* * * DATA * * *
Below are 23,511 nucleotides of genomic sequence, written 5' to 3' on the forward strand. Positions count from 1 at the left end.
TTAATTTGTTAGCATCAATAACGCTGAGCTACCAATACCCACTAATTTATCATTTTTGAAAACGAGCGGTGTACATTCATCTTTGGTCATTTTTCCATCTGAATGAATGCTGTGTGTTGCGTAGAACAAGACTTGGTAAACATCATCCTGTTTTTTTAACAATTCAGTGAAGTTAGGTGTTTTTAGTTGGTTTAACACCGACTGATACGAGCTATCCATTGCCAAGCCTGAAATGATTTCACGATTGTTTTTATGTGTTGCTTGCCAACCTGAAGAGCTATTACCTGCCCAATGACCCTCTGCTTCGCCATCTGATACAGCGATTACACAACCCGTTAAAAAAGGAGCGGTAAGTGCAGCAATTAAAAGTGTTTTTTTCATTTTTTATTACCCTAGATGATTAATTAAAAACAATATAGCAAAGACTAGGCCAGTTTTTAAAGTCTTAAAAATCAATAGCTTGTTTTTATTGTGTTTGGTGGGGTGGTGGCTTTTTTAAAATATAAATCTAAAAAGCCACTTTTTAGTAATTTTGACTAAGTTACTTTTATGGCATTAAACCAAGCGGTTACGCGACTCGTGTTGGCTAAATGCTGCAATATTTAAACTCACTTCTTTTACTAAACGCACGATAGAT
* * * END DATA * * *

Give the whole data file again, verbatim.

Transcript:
Below are 23,511 nucleotides of genomic sequence, written 5' to 3' on the forward strand. Positions count from 1 at the left end.
TTAATTTGTTAGCATCAATAACGCTGAGCTACCAATACCCACTAATTTATCATTTTTGAAAACGAGCGGTGTACATTCATCTTTGGTCATTTTTCCATCTGAATGAATGCTGTGTGTTGCGTAGAACAAGACTTGGTAAACATCATCCTGTTTTTTTAACAATTCAGTGAAGTTAGGTGTTTTTAGTTGGTTTAACACCGACTGATACGAGCTATCCATTGCCAAGCCTGAAATGATTTCACGATTGTTTTTATGTGTTGCTTGCCAACCTGAAGAGCTATTACCTGCCCAATGACCCTCTGCTTCGCCATCTGATACAGCGATTACACAACCCGTTAAAAAAGGAGCGGTAAGTGCAGCAATTAAAAGTGTTTTTTTCATTTTTTATTACCCTAGATGATTAATTAAAAACAATATAGCAAAGACTAGGCCAGTTTTTAAAGTCTTAAAAATCAATAGCTTGTTTTTATTGTGTTTGGTGGGGTGGTGGCTTTTTTAAAATATAAATCTAAAAAGCCACTTTTTAGTAATTTTGACTAAGTTACTTTTATGGCATTAAACCAAGCGGTTACGCGACTCGTGTTGGCTAAATGCTGCAATATTTAAACTCACTTCTTTTACTAAACGCACGATAGAT